Bills owner: Drafting QB is top priority
ORCHARD PARK, N.Y. -- Calling himself "a realist," Buffalo Bills owner Ralph Wilson warned it might take as many as three years to rebuild his team, and added drafting a quarterback next year is the club's top priority.
Speaking by phone from his home in suburban Detroit on Monday, the Hall of Fame owner seemed nearly lost for words in describing the Bills, who at 0-5 are off to their worst start in 25 years.
"I hope you understand that there's really nothing I can say," Wilson told The Associated Press. "You've seen this thing. I'm not going to try to explain it or make excuses. It's bad."
Wilson then expressed confidence in the plan that general manager Buddy Nix and coach Chan Gailey -- both in their first years at the job -- have for turning the team around. But he cautioned it won't happen overnight.
As for any message he had for the team's fans, Wilson said: "Two words. Pain and patience. P and P."
"Well, it is what it is. Everybody can see it, it's very painful," Wilson said. "It's going to take time. And I've said that from the beginning. It's going to take another three years until we get to turn this thing around."
Wilson then added the turnaround could come sooner, but he didn't want to sound too optimistic.
"Maybe one year, two years: But I don't want to throw out a lot of hope," Wilson said. "I want to be a realist. I always have been. And we have to get some talent."
That search for talent begins at quarterback. Wilson said Nix will be spending the next two weeks on the road scouting the top crop of college quarterback prospects. The Bills join Carolina and San Francisco as the NFL's three remaining winless teams, giving them the early inside track for a top-5 pick in next year's draft.
The Bills haven't had a franchise quarterback since Hall of Famer Jim Kelly retired following the 1996 season. Since then, nine players have started at least eight games, with Drew Bledsoe holding the job for the longest tenure, from 2002-04.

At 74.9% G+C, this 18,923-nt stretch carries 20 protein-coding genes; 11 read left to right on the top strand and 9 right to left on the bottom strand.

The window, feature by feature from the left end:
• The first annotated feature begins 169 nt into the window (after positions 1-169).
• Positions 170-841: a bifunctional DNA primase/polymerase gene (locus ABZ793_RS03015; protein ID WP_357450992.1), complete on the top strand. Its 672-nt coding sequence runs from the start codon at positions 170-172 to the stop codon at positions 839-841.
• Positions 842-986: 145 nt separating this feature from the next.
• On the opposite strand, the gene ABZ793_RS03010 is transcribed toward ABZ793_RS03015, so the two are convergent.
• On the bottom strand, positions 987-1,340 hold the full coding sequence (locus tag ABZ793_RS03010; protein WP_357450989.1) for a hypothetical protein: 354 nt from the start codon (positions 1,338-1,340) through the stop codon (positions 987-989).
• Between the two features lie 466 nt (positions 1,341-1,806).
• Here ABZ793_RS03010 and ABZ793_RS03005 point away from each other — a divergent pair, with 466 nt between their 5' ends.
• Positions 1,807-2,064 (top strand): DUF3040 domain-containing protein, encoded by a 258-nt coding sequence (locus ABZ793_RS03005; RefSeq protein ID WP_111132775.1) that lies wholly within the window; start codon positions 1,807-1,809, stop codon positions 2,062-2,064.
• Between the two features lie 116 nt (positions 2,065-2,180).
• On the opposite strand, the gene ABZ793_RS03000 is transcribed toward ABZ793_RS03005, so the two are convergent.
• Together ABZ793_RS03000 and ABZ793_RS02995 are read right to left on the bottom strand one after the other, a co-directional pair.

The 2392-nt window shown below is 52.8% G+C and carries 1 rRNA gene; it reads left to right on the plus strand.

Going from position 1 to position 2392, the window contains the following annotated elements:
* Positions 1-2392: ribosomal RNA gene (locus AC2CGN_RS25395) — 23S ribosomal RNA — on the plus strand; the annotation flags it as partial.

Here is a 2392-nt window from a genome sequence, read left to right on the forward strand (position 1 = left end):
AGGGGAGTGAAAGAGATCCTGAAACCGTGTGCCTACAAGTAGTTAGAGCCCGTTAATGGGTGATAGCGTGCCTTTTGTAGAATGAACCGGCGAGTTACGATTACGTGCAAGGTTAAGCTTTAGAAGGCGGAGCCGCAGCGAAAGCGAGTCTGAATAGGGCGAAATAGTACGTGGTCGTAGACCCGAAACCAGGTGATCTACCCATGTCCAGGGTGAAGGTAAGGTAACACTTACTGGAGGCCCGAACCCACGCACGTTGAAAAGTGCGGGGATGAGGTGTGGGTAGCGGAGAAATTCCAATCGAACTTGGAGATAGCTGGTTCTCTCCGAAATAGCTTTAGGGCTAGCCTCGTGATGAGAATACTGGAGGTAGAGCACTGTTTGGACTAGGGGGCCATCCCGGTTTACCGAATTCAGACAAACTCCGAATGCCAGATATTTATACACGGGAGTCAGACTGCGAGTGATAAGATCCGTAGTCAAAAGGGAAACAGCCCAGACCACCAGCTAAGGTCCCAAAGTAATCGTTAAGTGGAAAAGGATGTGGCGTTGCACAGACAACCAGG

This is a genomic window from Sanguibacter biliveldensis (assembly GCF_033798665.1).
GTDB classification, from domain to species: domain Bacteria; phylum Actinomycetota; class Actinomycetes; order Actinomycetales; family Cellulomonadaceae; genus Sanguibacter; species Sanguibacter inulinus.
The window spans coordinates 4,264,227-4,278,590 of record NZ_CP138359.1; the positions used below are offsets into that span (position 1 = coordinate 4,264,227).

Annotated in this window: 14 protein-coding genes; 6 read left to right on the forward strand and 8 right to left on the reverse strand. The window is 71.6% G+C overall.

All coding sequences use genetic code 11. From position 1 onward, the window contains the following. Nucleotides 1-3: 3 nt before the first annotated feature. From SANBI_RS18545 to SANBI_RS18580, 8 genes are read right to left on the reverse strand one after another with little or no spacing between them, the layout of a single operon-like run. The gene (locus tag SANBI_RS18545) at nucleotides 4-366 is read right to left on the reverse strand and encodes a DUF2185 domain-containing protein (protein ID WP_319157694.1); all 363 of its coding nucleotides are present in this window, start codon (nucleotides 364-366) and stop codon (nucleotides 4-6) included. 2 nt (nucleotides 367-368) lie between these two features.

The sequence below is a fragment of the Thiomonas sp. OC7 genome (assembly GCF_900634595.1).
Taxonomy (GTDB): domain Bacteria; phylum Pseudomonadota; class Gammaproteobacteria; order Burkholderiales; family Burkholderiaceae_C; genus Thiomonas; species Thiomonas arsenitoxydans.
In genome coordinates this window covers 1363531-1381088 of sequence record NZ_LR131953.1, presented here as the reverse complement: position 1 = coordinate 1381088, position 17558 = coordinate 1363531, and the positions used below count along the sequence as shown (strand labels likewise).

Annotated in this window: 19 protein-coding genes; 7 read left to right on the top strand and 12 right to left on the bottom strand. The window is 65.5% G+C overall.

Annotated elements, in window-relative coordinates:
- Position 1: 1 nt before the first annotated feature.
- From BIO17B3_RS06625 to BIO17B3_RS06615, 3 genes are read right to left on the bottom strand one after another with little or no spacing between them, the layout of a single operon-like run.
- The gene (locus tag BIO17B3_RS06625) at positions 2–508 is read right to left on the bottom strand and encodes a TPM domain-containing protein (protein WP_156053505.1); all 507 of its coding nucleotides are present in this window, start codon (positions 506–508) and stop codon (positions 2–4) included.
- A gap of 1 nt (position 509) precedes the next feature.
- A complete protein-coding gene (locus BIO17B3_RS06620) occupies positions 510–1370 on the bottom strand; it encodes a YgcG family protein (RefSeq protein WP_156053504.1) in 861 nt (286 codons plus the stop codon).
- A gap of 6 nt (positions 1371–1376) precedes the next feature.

Wilson spoke as the Bills enter their bye week, and a day after he watched his team blow a 10-point first-half lead in a 36-26 loss to Jacksonville. Buffalo is off to an 0-5 start for the fifth time in franchise history, and first since 1985.
Buffalo has allowed 30 points in four straight games for the first time in team history. It's a stretch during which the Bills have been outscored 146-77. And the team's already in jeopardy of missing the playoffs for an 11th straight year.
Wilson took full responsibility for the team's decade-long woes, a stretch in which they've only had one winning season (a 9-7 finish in 2004) since 2000. The Bills are on their sixth coach (including Perry Fewell, who finished last season on an interim basis), and fifth general manager over that stretch.
"The blame falls on me because I made those selections," Wilson said. "And I don't want to blame somebody else. I take the blame."
And Wilson is well aware of how fans have begun to criticize him for the team's troubles.
"Oh yeah," he said. "I know that, and I don't blame them."
Wilson, who turns 92 on Sunday, also referred to his age during the interview.
In discussing the team's turnaround, Wilson said, he "probably won't be around," when it happens.
Wilson said he's feeling fine, but noted that at his age anything can happen. And he suggested that fans shouldn't worry about his health.
"Listen," he said, chuckling. "Tell them to worry about something else."
Wilson has been the sole owner of the Bills since founding the team in 1960 as an original member of the American Football League. The team won AFL titles in 1964 and '65 and lost four straight Super Bowls in the early 1990s.
When reminded of his upcoming birthday, Wilson laughed, using it as an opportunity to poke fun at himself and his losing team.
"It's a good thing we've got a bye week," Wilson said. "Because I might not make it."
Copyright 2010 by The Associated Press